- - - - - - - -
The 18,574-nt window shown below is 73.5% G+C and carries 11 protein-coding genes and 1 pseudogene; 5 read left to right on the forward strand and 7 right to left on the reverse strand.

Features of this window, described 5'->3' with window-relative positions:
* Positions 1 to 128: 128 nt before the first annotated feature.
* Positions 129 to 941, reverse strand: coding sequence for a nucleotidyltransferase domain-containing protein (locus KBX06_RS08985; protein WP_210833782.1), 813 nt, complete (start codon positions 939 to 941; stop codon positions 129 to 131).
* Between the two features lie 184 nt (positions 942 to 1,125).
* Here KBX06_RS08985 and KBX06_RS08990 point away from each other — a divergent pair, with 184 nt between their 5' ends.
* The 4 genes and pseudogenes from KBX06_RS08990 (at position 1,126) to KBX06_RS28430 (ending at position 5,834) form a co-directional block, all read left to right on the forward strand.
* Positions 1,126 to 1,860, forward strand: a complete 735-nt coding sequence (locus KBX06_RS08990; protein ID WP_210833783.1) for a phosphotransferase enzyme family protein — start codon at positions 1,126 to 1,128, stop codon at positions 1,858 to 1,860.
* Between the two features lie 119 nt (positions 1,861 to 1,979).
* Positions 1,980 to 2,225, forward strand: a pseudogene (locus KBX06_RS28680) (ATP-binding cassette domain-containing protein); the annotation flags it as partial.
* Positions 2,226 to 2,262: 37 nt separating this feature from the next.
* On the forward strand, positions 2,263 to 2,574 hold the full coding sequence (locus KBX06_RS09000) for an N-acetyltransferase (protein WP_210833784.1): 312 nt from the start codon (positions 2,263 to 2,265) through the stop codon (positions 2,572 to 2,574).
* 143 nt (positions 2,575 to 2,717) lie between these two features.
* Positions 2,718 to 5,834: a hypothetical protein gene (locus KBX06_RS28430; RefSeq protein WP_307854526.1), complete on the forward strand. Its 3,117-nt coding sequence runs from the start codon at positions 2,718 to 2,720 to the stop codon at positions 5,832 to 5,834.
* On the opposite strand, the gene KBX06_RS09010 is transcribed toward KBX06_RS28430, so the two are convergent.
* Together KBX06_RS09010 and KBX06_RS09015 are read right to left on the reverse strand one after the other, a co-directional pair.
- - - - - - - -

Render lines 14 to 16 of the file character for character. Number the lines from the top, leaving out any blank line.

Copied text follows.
* Positions 2,718 to 5,834: a hypothetical protein gene (locus KBX06_RS28430; RefSeq protein WP_307854526.1), complete on the forward strand. Its 3,117-nt coding sequence runs from the start codon at positions 2,718 to 2,720 to the stop codon at positions 5,832 to 5,834.
* On the opposite strand, the gene KBX06_RS09010 is transcribed toward KBX06_RS28430, so the two are convergent.
* Together KBX06_RS09010 and KBX06_RS09015 are read right to left on the reverse strand one after the other, a co-directional pair.